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Advice and support for your academic journey.

Are you studying for a PhD abroad? Are you worried about integrating meaningfully into your PhD life in a different country? In this article, Dai Wenqi explores how to socialise and adapt to a new culture during your PhD abroad, providing advice from her lived experiences to help you enjoy your doctoral life to the fullest. This includes respecting and engaging with the culture of your host country, learning the language (but forgo the pressure of perfect fluency), and leaning into your unique personal charm.

Many people nowadays choose to study overseas, including myself: I am a Chinese national doing my PhD in Malaysia 

For those who pursue a PhD in another country, we face several concerns, including worrying about whether you will be able to integrate into local life, and worrying about the difficulties you will encounter in getting along with people in a foreign country. This worry is not a solitary experience, and I know what it is like to be anxious. While studying for a PhD abroad in a foreign country, you will cross paths with people from different cultures. This intermingling of different cultures – while full of exciting opportunities – can also lead to misunderstandings and miscommunication due to different cultural backgrounds and differences in values. In this article, I offer suggestions from my own lived experiences on how to effectively socialize with people from different cultures.  

Respect the Host Culture

Respecting the culture of the country you are studying in is a crucial part of cross-cultural communication. Each country has its own unique cultural practices, including religious beliefs, customs, taboos and etiquette, which form an important part of local people’s lives. Therefore, we should avoid ridiculing, belittling, or ignoring the other person’s cultural background when interacting with them. For example, if you are studying in Japan, you may find that in Japanese social situations, people place a great deal of importance on courtesy and modesty. In this case, if you belittle these norms of etiquette, you may give others the impression that you do not respect the local culture. In Muslim countries, Islamic beliefs and practices form the center of daily life. If you don’t respect their religious beliefs, it can cause serious misunderstandings and conflicts and prevent you from building good relationships with others.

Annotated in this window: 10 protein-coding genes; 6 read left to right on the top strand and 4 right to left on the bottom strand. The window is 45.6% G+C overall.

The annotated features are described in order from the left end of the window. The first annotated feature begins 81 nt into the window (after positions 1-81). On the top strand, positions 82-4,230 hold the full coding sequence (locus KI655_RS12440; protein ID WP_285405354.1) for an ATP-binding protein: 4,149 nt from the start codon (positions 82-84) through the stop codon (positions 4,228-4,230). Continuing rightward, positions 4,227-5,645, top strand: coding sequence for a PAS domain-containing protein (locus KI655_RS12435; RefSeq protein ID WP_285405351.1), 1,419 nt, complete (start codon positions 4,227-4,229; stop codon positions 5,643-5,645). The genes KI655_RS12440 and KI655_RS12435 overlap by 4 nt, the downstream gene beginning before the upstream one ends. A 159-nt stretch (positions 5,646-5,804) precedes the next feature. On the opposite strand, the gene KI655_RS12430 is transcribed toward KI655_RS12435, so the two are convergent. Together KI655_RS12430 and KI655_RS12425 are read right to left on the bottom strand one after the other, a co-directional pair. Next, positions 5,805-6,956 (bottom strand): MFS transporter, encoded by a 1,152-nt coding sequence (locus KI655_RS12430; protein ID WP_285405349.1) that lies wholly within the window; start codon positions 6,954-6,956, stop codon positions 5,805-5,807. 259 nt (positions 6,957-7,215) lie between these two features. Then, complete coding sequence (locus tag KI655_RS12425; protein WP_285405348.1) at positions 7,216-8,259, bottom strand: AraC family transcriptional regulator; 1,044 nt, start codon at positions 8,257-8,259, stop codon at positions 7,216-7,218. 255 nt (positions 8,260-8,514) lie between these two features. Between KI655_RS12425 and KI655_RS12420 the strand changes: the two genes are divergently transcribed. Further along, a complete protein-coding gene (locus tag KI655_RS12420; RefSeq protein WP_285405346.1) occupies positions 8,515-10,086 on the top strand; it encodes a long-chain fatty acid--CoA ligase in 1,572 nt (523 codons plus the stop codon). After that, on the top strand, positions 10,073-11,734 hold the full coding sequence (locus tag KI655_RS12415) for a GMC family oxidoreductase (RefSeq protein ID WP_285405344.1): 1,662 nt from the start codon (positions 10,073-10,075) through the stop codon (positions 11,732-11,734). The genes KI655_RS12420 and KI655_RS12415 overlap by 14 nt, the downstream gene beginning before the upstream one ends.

It is also important to avoid imposing your cultural ideas on other people or trying to force them to change their cultural beliefs, ideas, or habits. Let go of old prejudices and respect the uniqueness of different cultures. For example, if you are studying for a PhD in China, you may find that Chinese people place great importance on family and social relationships. Based on that context, if you try to force the other person to accept concepts of individualism, it may adversely affect positive communication and learning. If you are planning to study in Korea, then you should be aware that in Korean culture it is very important to respect older people, and you should avoid addressing older people directly by name, and use honorifics where appropriate. You should also try to avoid direct contact with the head, as the head is considered the noblest part of the body in Korea. 

In the context of PhD supervision meetings where we might deal with mistakes or errors in our work, be aware that there is usually an open and direct approach in European countries that encourage you to openly admit mistakes and find solutions to problems, whereas in some Asian countries there may be a preference for private communication and a more tactful approach to problem-solving. Respect the culture wherever you are.

Engage with the Host Culture

As well as respecting the host country’s culture at the macro level, it is equally important to involve yourself in the host culture. Remember that there are often common values and beliefs that lie beneath the surface of the culture. Looking for these commonalities and following basic cultural norms can help us to better integrate into the social environment of our host country. 

At the same time, don’t just be a bystander. Before deciding to do a PhD in another country, knowing the culture of the other country in advance can help us integrate into the local life better and ‘do as the Romans do’. 

Experiencing the local culture by participating in collective community activities is an important way to understand and integrate into the culture of the country you are studying in, by participating in local festivals and celebrations, folklore events, or social gatherings. You can participate in traditional holiday celebrations and activities in your host country to experience the local traditional culture. You can participate in community volunteer work to contribute to the local community, or take part in art or sports activities that interest you and meet like-minded people. Participate in international student organizations or workshops and lectures at your school/faculty. Interacting with your local friends gives you a deeper understanding of other people’s lifestyles and values, and helps you to build closer and more harmonious relationships with them. 

Learn the Language of the Host Country